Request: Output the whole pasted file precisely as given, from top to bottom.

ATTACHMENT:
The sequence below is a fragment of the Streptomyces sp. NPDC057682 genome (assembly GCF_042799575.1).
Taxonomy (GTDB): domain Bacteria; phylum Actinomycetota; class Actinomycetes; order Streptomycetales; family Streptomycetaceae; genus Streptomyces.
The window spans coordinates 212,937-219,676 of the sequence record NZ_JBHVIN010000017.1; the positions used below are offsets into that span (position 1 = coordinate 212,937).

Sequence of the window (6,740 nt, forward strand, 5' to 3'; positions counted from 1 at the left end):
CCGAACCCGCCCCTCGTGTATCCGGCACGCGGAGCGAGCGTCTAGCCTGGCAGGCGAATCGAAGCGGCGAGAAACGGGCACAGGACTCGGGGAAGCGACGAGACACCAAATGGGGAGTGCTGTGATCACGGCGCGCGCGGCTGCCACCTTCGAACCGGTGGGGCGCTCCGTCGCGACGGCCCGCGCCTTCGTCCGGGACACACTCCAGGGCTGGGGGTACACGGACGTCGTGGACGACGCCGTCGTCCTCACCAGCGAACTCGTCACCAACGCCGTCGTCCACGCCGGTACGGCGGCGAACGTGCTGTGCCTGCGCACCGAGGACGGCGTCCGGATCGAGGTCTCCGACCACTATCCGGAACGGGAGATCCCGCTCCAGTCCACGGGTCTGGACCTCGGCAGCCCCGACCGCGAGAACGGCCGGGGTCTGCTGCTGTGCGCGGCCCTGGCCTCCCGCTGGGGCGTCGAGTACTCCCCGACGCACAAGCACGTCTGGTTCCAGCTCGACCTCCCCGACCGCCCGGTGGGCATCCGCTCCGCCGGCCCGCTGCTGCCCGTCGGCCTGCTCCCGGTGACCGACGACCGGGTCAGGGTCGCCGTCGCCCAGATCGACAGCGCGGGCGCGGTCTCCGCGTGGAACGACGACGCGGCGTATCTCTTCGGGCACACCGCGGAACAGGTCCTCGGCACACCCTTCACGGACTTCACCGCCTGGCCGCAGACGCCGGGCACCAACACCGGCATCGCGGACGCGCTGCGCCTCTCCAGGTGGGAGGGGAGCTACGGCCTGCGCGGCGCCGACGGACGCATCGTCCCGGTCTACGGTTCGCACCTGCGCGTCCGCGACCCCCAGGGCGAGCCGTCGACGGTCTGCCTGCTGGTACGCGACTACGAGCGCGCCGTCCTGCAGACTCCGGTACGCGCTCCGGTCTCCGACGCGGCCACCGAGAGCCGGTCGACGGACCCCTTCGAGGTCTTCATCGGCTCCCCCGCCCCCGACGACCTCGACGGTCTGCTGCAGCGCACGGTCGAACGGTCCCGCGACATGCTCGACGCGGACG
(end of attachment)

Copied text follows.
The sequence below is a fragment of the Streptomyces sp. NPDC057682 genome (assembly GCF_042799575.1).
Taxonomy (GTDB): domain Bacteria; phylum Actinomycetota; class Actinomycetes; order Streptomycetales; family Streptomycetaceae; genus Streptomyces.
The window spans coordinates 212,937-219,676 of the sequence record NZ_JBHVIN010000017.1; the positions used below are offsets into that span (position 1 = coordinate 212,937).

Sequence of the window (6,740 nt, forward strand, 5' to 3'; positions counted from 1 at the left end):
CCGAACCCGCCCCTCGTGTATCCGGCACGCGGAGCGAGCGTCTAGCCTGGCAGGCGAATCGAAGCGGCGAGAAACGGGCACAGGACTCGGGGAAGCGACGAGACACCAAATGGGGAGTGCTGTGATCACGGCGCGCGCGGCTGCCACCTTCGAACCGGTGGGGCGCTCCGTCGCGACGGCCCGCGCCTTCGTCCGGGACACACTCCAGGGCTGGGGGTACACGGACGTCGTGGACGACGCCGTCGTCCTCACCAGCGAACTCGTCACCAACGCCGTCGTCCACGCCGGTACGGCGGCGAACGTGCTGTGCCTGCGCACCGAGGACGGCGTCCGGATCGAGGTCTCCGACCACTATCCGGAACGGGAGATCCCGCTCCAGTCCACGGGTCTGGACCTCGGCAGCCCCGACCGCGAGAACGGCCGGGGTCTGCTGCTGTGCGCGGCCCTGGCCTCCCGCTGGGGCGTCGAGTACTCCCCGACGCACAAGCACGTCTGGTTCCAGCTCGACCTCCCCGACCGCCCGGTGGGCATCCGCTCCGCCGGCCCGCTGCTGCCCGTCGGCCTGCTCCCGGTGACCGACGACCGGGTCAGGGTCGCCGTCGCCCAGATCGACAGCGCGGGCGCGGTCTCCGCGTGGAACGACGACGCGGCGTATCTCTTCGGGCACACCGCGGAACAGGTCCTCGGCACACCCTTCACGGACTTCACCGCCTGGCCGCAGACGCCGGGCACCAACACCGGCATCGCGGACGCGCTGCGCCTCTCCAGGTGGGAGGGGAGCTACGGCCTGCGCGGCGCCGACGGACGCATCGTCCCGGTCTACGGTTCGCACCTGCGCGTCCGCGACCCCCAGGGCGAGCCGTCGACGGTCTGCCTGCTGGTACGCGACTACGAGCGCGCCGTCCTGCAGACTCCGGTACGCGCTCCGGTCTCCGACGCGGCCACCGAGAGCCGGTCGACGGACCCCTTCGAGGTCTTCATCGGCTCCCCCGCCCCCGACGACCTCGACGGTCTGCTGCAGCGCACGGTCGAACGGTCCCGCGACATGCTCGACGCGGACG